Antibiotics in Infancy Can Have Major Harms Later in Life—A New Test Could Help Parents Avoid Them Without Worry
Antibiotic use in infants has been associated with a host of childhood conditions later in life. Yet when an infection is suspected in a newborn, usually a sample of their blood is drawn to check for the presence of bacteria and 5 to 8 percent of them receive antibiotics while the diagnosis is pending.
A team of researchers from Kaiser Permanente, the University of Pennsylvania, and the University of California, San Francisco has developed an infection risk calculator that clinicians can use to help them decide which infants to evaluate and treat for infection. The study, published in JAMA Pediatrics, and led by Michael Kuzniewicz, director of the Perinatal Research Unit at the Kaiser Permanente, reported that when the online calculator was utilized, antibiotic use declined to about 2.6 percent—with no increase in readmissions for undetected infections.
Exposure to bacteria from the mother's genital, gastrointestinal, and urinary tracts during the birth process can result in colonization of the baby with infectious organisms. One of the main causes of neonatal infections has been group B streptococcus.
Infants infected with group B streptococcus have fever, difficulty feeding, irritability, or lethargy, but the most common symptom in a newborn is difficulty breathing. About 80 to 85 percent of the group B infections are in the babies' blood, 10 to 15 percent is pneumonia, and a brain infection—meningitis— accounts for 5 to 10 percent of the cases. Two to three out of every 50 babies who get a group B strep infections will die.
Presently, women with group B streptococcus infections—vaginal, gastrointestinal, or urinary—are treated during delivery with antibiotics. This has decreased the incidence of the infection in newborns from 1.7 cases per 1,000 live births in 1993 to 0.24 cases per 1,000 live births in 2014.
However, some newborns still get infected with the bacteria during birth. We know that this infection can be life-threatening in newborns, but we also know about the effects of early antibiotic treatment on a child's later health and how repeated antibiotic exposure contributes to the development of antibiotic-resistant bacteria.
To find a way to predict which babies might get the infection, the researchers developed a model using data from about 600,000 babies and their mothers who delivered at hospitals in Boston and at Kaiser Permanente facilities in Northern California. They created an algorithm to predict a newborn's probability of having an infection that combined data on gestational age, highest maternal temperature just after birth, whether the mother was a carrier of group B Streptococcus, time since rupture of membranes, and the nature and timing of antibiotics given during the birth, as well as information from examination of the infant.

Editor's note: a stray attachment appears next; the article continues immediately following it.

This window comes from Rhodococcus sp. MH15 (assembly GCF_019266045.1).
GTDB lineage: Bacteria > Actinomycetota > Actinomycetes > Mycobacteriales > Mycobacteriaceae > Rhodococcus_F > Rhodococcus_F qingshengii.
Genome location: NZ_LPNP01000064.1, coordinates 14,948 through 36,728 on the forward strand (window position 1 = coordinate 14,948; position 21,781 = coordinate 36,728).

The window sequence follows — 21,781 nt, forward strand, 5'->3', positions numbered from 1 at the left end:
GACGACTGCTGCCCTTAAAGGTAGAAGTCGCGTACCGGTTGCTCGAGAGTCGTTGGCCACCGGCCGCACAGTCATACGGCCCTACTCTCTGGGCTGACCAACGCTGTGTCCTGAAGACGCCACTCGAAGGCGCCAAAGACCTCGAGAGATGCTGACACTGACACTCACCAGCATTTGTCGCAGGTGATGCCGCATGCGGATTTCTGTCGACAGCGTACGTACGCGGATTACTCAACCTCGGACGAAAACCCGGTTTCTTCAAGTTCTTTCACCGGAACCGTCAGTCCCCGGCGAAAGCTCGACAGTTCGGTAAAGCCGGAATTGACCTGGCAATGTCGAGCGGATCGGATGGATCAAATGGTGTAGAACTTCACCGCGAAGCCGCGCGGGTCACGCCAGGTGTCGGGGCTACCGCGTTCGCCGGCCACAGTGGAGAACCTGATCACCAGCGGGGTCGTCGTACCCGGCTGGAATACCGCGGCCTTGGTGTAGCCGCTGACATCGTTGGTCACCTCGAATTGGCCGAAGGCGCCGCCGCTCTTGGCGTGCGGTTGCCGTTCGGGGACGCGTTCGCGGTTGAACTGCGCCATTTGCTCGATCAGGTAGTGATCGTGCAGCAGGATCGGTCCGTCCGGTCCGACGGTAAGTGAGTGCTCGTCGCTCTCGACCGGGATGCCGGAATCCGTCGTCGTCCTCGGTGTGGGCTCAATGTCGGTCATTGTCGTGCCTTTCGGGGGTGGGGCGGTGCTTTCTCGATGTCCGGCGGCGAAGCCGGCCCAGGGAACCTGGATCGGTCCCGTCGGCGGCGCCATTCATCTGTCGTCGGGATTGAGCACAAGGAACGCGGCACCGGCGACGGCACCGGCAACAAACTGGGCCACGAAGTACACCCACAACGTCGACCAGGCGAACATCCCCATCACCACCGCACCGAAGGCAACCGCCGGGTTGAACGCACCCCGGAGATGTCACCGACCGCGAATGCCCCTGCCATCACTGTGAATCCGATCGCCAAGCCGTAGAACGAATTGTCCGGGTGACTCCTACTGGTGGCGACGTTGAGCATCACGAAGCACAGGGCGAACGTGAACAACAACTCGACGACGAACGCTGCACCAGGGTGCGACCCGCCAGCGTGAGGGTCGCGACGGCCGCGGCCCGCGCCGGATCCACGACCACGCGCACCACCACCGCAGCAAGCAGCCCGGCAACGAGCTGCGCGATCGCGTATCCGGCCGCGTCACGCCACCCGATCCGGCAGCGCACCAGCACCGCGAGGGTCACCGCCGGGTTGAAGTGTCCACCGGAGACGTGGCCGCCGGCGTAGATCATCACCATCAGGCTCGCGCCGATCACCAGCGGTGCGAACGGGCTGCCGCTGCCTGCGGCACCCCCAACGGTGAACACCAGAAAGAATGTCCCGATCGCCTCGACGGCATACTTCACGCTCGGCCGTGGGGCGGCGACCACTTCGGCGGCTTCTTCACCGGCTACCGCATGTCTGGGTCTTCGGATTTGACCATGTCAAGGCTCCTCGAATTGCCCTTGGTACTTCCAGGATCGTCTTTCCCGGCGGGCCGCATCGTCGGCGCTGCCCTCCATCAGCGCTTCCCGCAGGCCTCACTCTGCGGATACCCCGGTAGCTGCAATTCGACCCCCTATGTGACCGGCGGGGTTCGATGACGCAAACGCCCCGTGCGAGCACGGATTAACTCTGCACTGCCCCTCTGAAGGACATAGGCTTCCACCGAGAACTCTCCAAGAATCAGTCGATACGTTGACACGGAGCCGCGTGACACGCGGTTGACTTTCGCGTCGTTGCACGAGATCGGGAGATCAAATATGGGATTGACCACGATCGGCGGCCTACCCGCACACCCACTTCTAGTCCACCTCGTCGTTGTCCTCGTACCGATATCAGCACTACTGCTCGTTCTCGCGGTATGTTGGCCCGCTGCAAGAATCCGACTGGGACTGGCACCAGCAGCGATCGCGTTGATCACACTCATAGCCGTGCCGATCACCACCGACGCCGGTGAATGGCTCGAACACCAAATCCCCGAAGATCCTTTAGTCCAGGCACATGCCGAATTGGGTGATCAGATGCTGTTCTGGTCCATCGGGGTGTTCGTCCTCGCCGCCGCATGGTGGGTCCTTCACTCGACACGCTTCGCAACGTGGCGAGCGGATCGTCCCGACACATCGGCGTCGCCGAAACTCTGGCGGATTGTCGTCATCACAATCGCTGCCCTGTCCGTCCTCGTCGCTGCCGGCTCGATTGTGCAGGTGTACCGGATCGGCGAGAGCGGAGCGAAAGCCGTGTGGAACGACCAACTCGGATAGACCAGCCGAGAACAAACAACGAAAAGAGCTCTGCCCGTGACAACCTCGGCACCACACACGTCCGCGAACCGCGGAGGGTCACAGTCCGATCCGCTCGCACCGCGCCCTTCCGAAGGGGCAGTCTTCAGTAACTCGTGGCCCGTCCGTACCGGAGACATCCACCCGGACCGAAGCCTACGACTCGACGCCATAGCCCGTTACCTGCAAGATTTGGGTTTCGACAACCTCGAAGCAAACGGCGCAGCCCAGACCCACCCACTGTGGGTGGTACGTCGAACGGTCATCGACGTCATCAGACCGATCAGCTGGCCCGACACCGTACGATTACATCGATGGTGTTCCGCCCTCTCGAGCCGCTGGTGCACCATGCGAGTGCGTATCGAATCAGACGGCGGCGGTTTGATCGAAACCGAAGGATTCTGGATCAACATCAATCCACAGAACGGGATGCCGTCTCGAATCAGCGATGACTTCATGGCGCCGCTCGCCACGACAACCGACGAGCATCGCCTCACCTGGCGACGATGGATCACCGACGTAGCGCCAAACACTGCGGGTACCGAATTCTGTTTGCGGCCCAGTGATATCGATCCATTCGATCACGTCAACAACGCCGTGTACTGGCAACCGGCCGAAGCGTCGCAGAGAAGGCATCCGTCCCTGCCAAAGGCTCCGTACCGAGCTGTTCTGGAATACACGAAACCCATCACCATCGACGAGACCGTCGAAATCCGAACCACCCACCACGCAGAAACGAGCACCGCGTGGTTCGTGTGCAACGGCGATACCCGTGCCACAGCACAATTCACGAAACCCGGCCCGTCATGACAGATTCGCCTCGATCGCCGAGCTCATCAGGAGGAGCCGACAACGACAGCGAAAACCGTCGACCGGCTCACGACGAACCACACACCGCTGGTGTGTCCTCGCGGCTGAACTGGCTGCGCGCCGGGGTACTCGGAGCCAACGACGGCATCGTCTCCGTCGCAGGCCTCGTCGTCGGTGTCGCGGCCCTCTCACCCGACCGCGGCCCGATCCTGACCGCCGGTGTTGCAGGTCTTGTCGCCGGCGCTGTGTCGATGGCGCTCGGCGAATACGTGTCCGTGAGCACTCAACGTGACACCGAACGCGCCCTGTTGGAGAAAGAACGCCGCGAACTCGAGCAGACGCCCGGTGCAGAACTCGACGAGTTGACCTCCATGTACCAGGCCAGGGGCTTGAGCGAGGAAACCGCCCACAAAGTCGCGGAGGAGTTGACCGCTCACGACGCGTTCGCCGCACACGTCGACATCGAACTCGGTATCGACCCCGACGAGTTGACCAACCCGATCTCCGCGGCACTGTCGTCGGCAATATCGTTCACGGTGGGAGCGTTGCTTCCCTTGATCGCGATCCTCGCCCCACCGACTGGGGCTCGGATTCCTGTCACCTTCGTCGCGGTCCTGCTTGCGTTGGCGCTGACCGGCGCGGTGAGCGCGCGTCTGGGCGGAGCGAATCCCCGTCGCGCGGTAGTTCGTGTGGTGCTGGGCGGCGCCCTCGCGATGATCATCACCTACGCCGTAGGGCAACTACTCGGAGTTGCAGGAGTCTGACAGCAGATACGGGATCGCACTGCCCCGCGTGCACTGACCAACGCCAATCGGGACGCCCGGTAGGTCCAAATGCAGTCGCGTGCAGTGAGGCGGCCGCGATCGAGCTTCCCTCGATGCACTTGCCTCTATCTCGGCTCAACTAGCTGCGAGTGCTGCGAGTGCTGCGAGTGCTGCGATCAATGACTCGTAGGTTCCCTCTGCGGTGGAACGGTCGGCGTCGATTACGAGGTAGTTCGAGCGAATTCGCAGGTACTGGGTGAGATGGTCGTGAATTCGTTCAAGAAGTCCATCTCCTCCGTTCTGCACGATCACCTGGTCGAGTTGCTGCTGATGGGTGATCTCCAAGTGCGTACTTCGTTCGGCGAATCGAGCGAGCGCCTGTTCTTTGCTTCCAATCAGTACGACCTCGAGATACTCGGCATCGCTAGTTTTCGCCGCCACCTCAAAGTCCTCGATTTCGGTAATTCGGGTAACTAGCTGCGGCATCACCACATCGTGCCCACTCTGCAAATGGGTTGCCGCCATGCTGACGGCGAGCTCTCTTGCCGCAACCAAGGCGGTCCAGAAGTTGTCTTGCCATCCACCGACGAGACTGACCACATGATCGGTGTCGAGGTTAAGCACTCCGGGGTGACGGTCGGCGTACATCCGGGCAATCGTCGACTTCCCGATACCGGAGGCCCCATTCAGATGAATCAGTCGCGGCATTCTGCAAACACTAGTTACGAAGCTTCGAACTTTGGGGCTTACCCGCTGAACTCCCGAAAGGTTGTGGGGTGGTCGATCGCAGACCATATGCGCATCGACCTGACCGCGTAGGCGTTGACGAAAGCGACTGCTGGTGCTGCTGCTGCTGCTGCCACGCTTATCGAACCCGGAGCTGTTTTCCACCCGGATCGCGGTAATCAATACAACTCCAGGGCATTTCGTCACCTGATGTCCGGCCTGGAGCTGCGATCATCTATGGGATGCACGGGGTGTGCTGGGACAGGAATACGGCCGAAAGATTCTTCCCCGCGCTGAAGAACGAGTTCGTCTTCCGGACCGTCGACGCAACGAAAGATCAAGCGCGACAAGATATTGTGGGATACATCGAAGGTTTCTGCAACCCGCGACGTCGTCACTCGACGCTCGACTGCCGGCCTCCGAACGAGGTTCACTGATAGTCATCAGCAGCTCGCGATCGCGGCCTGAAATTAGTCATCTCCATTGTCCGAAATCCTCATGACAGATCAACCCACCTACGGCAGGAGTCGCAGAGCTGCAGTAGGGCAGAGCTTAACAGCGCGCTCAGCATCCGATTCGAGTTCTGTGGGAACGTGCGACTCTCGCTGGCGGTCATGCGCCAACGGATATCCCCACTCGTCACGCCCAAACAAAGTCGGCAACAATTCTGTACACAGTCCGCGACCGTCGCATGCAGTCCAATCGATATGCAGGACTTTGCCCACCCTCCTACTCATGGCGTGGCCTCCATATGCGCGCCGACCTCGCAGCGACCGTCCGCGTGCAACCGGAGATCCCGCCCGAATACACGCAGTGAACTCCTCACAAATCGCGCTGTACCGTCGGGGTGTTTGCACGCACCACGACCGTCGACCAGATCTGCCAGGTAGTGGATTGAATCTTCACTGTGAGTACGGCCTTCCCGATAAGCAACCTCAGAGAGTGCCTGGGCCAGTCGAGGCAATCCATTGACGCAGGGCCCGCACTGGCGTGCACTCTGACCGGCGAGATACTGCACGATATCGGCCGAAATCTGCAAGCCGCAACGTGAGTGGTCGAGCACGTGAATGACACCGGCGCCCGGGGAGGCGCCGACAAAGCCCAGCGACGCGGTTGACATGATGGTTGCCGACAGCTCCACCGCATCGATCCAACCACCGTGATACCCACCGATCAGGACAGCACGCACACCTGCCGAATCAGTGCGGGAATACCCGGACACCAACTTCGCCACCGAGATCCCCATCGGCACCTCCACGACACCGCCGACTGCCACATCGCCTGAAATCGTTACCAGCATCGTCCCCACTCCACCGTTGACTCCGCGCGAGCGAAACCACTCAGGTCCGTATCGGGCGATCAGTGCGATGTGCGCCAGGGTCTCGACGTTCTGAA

When the infection prediction calculator was applied to 56,000 newborns, blood cultures to evaluate for infection declined 66 percent, from 14.4 to 4.9 percent. Antibiotic use declined 48 percent, from 5 to 2.6 percent.
Newborns treated with antibiotics have increased rates of childhood obesity, asthma, and pediatric inflammatory bowel disease, among others. A decrease in antibiotic use this early in life means one less healthcare test cost, one less blood draw, one less (potentially intravenous) medication for the baby, and can help decrease overall development of antibiotic-resistant bacteria.
"Instead of admission to the neonatal intensive care unit for intravenous treatment, the babies remain with their mothers, which improves bonding and the initiation of breastfeeding in the first days of life," coauthor Dr. Allen Fischer, of Kaiser Permanente, said in a press release.
The researchers emphasized that no antibiotic treatment was not the same as providing no care. Facilities that adopt the predictive model approach must ensure that other resources are available to provide access to pediatric care.
Use of the new risk calculator incorporates more variables into decision-making than clinicians currently use and strengthens the conclusion to treat or not treat. The result is a highly accurate model that can cut antibiotic use and might cut negative impacts on babies' later health.